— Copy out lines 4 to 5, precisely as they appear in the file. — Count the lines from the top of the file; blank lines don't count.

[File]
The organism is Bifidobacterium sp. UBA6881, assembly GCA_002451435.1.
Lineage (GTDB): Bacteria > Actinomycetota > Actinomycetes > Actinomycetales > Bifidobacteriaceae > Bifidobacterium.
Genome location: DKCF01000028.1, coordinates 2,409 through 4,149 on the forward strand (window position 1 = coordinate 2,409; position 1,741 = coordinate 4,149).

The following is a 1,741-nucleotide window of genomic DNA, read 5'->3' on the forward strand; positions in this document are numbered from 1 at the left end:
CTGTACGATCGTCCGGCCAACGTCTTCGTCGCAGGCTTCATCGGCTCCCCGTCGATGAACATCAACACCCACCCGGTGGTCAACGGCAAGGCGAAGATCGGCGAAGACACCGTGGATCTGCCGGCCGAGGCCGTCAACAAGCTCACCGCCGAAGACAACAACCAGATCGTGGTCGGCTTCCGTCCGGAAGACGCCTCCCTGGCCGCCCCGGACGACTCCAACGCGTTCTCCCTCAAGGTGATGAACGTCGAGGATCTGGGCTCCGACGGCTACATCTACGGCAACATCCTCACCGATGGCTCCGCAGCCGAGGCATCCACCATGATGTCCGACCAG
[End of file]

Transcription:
The following is a 1,741-nucleotide window of genomic DNA, read 5'->3' on the forward strand; positions in this document are numbered from 1 at the left end:
CTGTACGATCGTCCGGCCAACGTCTTCGTCGCAGGCTTCATCGGCTCCCCGTCGATGAACATCAACACCCACCCGGTGGTCAACGGCAAGGCGAAGATCGGCGAAGACACCGTGGATCTGCCGGCCGAGGCCGTCAACAAGCTCACCGCCGAAGACAACAACCAGATCGTGGTCGGCTTCCGTCCGGAAGACGCCTCCCTGGCCGCCCCGGACGACTCCAACGCGTTCTCCCTCAAGGTGATGAACGTCGAGGATCTGGGCTCCGACGGCTACATCTACGGCAACATCCTCACCGATGGCTCCGCAGCCGAGGCATCCACCATGATGTCCGACCAG